Profile of Travel‐Associated Illness in Children, Zürich, Switzerland

Thomas Hunziker MD, Christoph Berger MD, Georg Staubli MD, Alois Tschopp PhD, Rainer Weber MD, David Nadal MD, Christoph Hatz MD, Patricia Schlagenhauf PhD
DOI: 158-162 First published online: 1 May 2012


Background The number of families traveling with their children to their country of origin and/or to tropical destinations has increased in Switzerland and includes a changing profile and multinational range of patients. Defining the profile of reported travel‐associated illnesses will help to improve the prevention and treatment of such illnesses in children.

Methods This study includes children aged up to 16 years who sought medical advice for a presumed travel‐related illness at the emergency room of the University of Zürich Children's Hospital during the period July 2007 to December 2008.

Results We analyzed data on 328 children (58.8% male, mean age: 4.62 y) who presented with travel‐associated illness. Our analysis included 155 traditional (mainly tourist) travelers, 162 children who were visiting friends and relatives (VFR), and 11 immigrants. Some 11% were hospitalized. No deaths occurred. The main conditions recorded were diarrheal illness (39%), respiratory (28.7%) and febrile/systemic illness (13.4%). With increasing age, the proportion of children with diarrheal disease increased, while the proportion with respiratory illness declined. There were significant associations between geographic area of exposure and the profile of travel‐related disease (p < 0.001). Among 36 children with more serious diseases requiring hospitalization, 12 (3.7% overall) presented with potentially serious diseases: malaria (n = 2), Salmonella typhi (n = 3), Salmonella paratyphi (n = 2), meningococcal meningitis (n = 1), tuberculosis (n = 2), visceral leishmania (n = 1), and hepatitis A (n = 1). Eleven of the 12 children presenting with these potentially serious illnesses were VFR or immigrant children.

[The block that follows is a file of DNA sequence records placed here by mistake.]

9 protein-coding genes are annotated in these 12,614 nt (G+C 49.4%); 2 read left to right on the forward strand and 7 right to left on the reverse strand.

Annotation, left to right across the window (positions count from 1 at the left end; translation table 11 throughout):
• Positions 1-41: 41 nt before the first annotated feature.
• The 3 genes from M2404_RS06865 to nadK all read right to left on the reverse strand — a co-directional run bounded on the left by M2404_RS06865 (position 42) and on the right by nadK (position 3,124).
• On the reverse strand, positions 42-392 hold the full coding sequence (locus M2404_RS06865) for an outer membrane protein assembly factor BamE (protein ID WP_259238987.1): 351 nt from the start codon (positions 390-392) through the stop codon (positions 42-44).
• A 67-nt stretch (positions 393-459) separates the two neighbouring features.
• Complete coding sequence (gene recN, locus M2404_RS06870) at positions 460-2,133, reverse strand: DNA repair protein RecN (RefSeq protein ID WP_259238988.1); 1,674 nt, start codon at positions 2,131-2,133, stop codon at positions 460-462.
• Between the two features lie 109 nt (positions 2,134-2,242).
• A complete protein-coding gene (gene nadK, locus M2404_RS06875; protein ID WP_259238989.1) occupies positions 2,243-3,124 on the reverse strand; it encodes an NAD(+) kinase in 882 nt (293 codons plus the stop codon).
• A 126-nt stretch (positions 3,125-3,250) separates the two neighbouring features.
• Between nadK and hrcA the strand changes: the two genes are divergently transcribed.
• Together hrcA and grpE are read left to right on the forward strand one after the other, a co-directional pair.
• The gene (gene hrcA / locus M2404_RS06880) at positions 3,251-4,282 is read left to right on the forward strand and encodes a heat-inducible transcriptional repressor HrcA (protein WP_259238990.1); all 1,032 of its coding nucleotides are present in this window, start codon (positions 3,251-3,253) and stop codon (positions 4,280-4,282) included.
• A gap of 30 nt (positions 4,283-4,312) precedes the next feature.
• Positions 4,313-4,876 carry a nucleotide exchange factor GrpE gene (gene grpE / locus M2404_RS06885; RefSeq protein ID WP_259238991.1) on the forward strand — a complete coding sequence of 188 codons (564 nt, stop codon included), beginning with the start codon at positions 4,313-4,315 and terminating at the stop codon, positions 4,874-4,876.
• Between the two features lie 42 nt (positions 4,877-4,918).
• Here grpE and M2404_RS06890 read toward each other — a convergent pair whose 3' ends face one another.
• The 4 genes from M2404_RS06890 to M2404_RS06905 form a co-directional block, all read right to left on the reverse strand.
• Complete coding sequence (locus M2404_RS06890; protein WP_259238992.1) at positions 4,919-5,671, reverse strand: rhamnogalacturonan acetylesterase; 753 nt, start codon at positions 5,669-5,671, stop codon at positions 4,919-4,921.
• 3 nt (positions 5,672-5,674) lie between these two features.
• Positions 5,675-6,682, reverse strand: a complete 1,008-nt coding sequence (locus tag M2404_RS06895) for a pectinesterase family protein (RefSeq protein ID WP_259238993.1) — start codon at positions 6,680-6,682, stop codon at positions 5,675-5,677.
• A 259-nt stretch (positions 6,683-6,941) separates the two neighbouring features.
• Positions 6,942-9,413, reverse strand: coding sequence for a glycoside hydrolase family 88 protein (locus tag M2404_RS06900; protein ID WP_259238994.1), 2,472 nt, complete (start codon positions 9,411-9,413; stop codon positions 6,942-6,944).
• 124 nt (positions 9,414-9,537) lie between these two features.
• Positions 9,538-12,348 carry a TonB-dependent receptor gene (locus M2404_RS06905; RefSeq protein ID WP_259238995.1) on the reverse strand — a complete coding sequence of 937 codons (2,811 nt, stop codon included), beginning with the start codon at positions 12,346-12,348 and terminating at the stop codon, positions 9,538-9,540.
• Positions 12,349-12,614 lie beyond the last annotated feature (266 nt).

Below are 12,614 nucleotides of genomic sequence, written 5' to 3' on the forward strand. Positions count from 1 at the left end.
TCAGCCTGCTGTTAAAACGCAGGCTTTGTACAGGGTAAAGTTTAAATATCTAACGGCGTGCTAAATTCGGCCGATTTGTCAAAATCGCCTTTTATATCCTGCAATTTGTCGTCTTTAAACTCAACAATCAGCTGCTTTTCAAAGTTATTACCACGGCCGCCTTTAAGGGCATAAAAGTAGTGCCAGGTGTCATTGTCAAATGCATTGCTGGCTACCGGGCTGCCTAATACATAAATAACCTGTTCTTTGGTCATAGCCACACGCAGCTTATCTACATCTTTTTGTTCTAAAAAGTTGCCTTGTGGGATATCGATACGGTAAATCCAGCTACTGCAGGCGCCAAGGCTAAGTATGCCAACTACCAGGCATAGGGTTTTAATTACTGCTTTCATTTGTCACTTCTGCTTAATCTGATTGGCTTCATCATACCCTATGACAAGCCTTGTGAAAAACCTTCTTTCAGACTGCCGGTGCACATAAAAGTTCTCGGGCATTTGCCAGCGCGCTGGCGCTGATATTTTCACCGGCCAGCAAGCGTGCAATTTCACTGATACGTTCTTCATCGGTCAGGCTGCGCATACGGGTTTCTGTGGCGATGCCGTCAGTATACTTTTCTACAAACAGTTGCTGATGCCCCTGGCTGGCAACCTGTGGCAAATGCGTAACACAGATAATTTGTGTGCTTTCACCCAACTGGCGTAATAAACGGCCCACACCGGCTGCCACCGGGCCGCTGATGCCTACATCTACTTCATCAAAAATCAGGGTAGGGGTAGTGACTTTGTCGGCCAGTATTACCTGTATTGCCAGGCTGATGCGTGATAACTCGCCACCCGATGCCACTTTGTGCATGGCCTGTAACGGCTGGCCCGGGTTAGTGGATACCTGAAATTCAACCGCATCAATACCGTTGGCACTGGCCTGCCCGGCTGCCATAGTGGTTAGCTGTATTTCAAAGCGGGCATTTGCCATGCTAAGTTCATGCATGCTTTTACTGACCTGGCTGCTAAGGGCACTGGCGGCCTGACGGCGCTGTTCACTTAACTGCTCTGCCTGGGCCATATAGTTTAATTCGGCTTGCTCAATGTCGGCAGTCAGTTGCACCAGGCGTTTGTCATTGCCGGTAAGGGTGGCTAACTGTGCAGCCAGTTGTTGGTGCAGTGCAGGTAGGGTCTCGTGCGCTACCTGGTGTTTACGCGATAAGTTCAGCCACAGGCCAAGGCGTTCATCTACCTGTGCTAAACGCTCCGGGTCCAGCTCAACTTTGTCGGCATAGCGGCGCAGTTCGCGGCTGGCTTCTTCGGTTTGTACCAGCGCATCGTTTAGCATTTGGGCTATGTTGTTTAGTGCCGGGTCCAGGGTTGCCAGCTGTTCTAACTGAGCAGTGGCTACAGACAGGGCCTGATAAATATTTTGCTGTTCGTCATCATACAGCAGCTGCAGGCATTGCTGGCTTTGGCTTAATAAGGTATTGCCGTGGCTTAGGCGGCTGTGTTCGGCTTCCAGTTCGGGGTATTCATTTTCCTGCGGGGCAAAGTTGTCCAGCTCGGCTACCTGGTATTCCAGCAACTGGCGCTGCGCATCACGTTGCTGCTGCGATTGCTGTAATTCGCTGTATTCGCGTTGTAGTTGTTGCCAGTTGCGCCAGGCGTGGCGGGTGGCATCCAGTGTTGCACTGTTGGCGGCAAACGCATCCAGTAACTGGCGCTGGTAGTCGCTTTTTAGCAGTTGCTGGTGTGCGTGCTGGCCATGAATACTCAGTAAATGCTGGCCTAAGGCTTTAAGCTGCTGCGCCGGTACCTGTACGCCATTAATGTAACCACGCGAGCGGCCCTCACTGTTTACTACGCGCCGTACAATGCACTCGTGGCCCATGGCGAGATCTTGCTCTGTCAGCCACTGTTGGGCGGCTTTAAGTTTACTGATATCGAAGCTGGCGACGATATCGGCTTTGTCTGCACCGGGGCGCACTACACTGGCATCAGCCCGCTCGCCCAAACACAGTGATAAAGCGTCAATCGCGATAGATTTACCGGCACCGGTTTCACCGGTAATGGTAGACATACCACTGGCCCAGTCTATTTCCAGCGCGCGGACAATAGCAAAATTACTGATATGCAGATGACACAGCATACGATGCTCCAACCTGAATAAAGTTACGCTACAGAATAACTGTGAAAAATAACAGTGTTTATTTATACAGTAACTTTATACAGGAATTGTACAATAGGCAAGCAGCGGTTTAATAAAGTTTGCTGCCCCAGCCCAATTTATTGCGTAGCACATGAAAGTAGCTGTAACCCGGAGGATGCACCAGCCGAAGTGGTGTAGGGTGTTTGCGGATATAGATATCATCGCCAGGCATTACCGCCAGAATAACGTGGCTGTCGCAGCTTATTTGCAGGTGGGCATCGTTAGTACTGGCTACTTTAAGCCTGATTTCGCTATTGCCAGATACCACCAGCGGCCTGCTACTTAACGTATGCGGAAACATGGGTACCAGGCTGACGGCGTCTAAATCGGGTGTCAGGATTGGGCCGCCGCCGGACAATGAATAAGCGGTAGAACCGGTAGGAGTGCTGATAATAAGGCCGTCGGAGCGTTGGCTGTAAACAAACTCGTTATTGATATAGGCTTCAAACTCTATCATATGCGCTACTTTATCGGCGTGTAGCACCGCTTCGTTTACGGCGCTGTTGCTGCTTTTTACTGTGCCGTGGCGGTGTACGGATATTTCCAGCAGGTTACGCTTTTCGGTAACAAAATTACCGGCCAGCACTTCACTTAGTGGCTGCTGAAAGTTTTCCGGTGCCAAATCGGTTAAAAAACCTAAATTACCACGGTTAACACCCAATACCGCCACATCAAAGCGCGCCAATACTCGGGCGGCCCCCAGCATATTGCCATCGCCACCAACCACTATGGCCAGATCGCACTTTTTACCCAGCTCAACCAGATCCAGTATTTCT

Conclusion The main diagnoses for ill‐returned Zürich children who presented for emergency care were diarrhea, respiratory, and febrile/systemic illness. A broad spectrum of morbidity was seen including meningococcal meningitis, malaria, tuberculosis, typhoid fever, leishmania, and hepatitis A. Diagnoses varied between geographic regions visited, and VFR child travelers constituted a large proportion of sick‐returned children presenting for emergency care.

Approximately 21% of Switzerland's 7.7 million population are less than 20 years of age, and 22% of Swiss residents are foreign‐born.

International travel has become increasingly popular worldwide. The number of families traveling with their children to and from tropical destinations has steadily increased over the last years providing potential exposures to tropical diseases. This is a global trend. Travel data of US residents from 2000 reported that 7% (1.9 million) of US international travelers were children.1 There is little published literature on the incidence and type of illness in Europe‐based children who travel.

The aims of this study are to characterize the profile of travel‐associated illness occurring in children in Zürich, identify risk groups, and use this information as an evidence base to formulate pre‐travel health advice.


The Zürich Centre of the GeoSentinel surveillance network (GeoSentinel, The Global Surveillance Network of the International Society of Travel Medicine and the Centers for Diseases Control and Prevention; provided clinician‐based pediatric surveillance data for this analysis during an 18‐month period. The Zürich site is a composite site of the University Hospital and the University of Zürich Children's Hospital. For the purpose of our study, patients were included if they were younger than 16 years and had sought medical advice for a presumed travel‐related illness at the Emergency Room of the University of Zürich Children's Hospital, Switzerland, between July 2007 and December 2008. Final diagnoses were assigned by a physician.